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Mountain Meltdown

Winter heat waves endangering alpine glaciers

Front of a glacier. Credits: Anna Lombardi
Front of a glacier. Credits: Anna Lombardi

10/08/2017 - Trieste

“The heat wave we have experienced in Italy during these days is truly exceptional,” says ICTP scientist Filippo Giorgi. It’s August the 4th and the thermometer outside marks almost 40 degrees, but he doesn’t seem to be much worried about it. “We are all very concerned, but winter heat waves are just as alarming. Yet, no one ever talks about them,” he says. “Their consequences on the environment, especially on the fragile mountain ecosystems, are serious.”

Professor Giorgi co-authored a study recently published in Scientific Reports, documenting the occurrence of one of these winter heat waves in the eastern Alps in December 2015 [1]. The paper investigates the causes and the potential consequences on alpine glaciers of this unprecedented event.

Professor Giorgi, what was so extraordinary about December 2015?
Globally, the year 2015 has been the second warmest (after 2016) on record in the last 150 years. At the beginning of 2016, Dr Renato R. Colucci, first author of the paper, ran into my office with some extraordinary data he collected in December. Measurements referred to four high elevation sites, randomly selected in the region between Italy, Austria and Slovenia: Canin (2203 m), Triglav (2514 m), Villacher Alpe (2140 m) and Sonnblick (3150 m). For the first time in hundreds of years, the surface mean temperature of these glaciers remained high, most of them above zero, during the entire month. It was an exceptional anomaly: an anomaly of more than 7 degrees.

Giorgi Temp Anom

The location of the four glaciers considered in the study is shown in (a). The temperature anomaly averaged over the four high elevation sites is shown in (b). Observed mean December temperature at Sonnblick (c), Villacher Alpe (d), Canin (e) and Triglav (f) glaciers [1].

 

What do you mean by “anomaly”?
We talk about “anomalous temperature condition” when the recorded temperature is 5-6 degrees higher than the average value of the past years on that day for more than 6 days. In December 2015, this condition lasted a month, as a deep anticyclonic high pressure area persisted over Europe. Interestingly, this warm anomaly was only found at high mountain elevations: temperatures in Udine or Trieste were not particularly worrying.

Why was that the case?
It is a matter of thermal inversion: according to the normal atmospheric thermal gradient caused by a change in air pressure, temperatures decrease by 7.5 degrees per kilometre height. The unique conditions of fall 2015 led to a “thermal inversion”: it means that the atmosphere was stable enough to prevent any vertical mixing, thus cooling down at the bottom and heating up within the upper layers, where glaciers sit.

Which were the consequences on them?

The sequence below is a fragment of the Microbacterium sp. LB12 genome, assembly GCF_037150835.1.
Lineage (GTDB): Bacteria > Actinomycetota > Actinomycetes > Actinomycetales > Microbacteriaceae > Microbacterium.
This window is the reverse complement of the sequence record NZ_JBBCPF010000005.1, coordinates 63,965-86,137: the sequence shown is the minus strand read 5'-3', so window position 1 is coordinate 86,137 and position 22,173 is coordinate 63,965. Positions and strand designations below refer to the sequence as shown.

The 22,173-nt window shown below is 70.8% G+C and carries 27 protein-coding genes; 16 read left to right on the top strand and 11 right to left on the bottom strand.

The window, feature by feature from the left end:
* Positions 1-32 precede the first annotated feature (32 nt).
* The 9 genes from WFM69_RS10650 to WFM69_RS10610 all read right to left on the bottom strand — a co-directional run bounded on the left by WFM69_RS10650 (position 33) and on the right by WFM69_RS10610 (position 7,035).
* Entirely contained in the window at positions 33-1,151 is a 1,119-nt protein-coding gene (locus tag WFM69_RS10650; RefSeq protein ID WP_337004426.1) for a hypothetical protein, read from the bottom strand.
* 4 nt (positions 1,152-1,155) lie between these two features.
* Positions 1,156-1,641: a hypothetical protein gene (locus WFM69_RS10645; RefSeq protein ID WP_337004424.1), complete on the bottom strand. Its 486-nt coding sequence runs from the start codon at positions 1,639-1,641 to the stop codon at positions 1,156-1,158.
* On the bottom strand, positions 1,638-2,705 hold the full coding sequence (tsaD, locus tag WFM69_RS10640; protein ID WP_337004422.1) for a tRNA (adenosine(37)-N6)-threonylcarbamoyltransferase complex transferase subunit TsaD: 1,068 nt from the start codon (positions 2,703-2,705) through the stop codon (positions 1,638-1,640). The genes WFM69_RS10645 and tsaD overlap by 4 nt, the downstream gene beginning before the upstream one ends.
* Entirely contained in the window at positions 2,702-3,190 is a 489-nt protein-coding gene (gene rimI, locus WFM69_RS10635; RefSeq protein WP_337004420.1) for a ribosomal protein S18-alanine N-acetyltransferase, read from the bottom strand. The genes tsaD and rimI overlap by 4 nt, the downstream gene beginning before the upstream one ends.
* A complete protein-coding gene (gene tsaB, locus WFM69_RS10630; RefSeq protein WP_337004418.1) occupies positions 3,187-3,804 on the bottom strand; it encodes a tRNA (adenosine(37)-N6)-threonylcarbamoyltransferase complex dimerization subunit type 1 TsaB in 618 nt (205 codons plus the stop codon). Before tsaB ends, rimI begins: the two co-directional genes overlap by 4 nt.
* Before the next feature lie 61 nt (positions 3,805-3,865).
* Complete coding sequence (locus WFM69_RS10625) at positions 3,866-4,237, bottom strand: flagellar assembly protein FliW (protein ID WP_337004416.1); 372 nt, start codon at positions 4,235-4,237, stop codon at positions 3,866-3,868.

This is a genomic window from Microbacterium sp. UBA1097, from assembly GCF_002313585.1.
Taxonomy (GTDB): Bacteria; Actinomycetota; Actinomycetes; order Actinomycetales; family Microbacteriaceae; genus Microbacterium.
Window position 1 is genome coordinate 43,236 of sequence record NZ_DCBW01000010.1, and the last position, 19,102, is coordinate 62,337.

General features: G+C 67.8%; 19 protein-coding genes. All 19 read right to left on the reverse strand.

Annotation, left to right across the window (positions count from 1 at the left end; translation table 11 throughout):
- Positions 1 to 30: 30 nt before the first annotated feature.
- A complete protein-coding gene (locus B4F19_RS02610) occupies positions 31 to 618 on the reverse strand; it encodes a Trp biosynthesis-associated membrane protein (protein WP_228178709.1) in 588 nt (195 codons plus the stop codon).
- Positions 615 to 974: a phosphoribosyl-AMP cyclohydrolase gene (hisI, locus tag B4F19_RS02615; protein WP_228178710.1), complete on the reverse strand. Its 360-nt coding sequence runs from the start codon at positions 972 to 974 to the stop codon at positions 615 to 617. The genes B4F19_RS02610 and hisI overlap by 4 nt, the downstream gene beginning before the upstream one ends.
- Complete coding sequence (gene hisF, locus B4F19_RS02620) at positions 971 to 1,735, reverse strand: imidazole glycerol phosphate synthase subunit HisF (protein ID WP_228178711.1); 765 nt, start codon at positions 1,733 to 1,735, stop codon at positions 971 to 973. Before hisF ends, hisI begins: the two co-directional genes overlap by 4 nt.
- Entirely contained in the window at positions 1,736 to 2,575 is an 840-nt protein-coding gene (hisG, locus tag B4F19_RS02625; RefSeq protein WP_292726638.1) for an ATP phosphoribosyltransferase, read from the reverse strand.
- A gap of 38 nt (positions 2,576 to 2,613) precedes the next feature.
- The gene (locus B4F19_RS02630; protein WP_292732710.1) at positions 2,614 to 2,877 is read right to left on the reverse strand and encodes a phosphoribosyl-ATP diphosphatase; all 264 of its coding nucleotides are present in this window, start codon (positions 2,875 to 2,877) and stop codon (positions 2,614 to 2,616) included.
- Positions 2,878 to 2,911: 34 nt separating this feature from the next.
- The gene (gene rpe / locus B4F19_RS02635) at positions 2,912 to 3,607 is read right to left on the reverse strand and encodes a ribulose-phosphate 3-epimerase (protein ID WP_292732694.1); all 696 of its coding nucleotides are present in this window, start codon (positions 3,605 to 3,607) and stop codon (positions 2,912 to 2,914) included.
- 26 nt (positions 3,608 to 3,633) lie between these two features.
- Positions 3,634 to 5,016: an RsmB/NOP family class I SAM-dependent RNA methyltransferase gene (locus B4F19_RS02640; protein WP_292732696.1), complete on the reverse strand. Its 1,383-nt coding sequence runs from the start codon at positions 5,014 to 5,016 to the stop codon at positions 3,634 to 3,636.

Cloud-free conditions, associated with high irradiation and little precipitation during autumn likely enhanced to some extent the warm anomaly, and this has contributed to remove the snow layer accumulated over local glaciers. The result could be an unprecedented wintertime glacier ablation.

Is it such a rare event?
Winter ablation is very unlikely to occur. It can sometimes rain for a couple of days at high elevations, which results in temporary ablation, but we have never had ablation-inducing conditions over an entire month before. That’s why 2015 was truly exceptional. Crucial to the survival of a glacier is its mass balance [2], the difference between winter accumulation and summer ablation: the usual annual lifecycle of a glacier starts in winter, when a thick snow layer is deposited on the surface. Under its own pressure, snow turns into ice, increasing the mass of the glacier. In summertime, the upper layer melts but the overall glacier mass remains unvaried. Nowadays, this cycle has been seriously affected all over the globe but, at least in the alpine region, there was no record of winter ablation before 2015.

 Giorgi Glacier Melt

 Photographs of the Canin plateau at 2200 m a.s.l. taken by Dr Renato R. Colucci on 20th October (top left) and 30th December (top right) 2015. Outcropping glacier ice on 30th December 2015 is also shown (bottom) [1].

 

Which could be the long-term consequences?
Changes in winter temperature and precipitation regimes in mountain environments can affect glacier accumulation/ablation and water resources, and can also have an impact on ecosystem dynamics, biodiversity, forests and tourism.

Giorgi _Bernina
Credits: Filippo Giorgi

 

Can we ascribe this exceptional event to the highly debated global warming?
Although it is clearly not possible to attribute the specific December 2015 anomaly to global warming, it is interesting to place this anomaly within the context of possible future climate projections for the region [1]. As the increase in heat wave intensity and frequency is one of the most robust signatures of climate change, it will be very interesting to monitor the occurrence of such events in the future.

 

---- Anna Lombardi

 

References:
[1] R. Colucci et al. Scientific Reports 7, 7090 (2017)
[2] World glacier monitoring service: http://wgms.ch/latest-glacier-mass-balance-data/  

 

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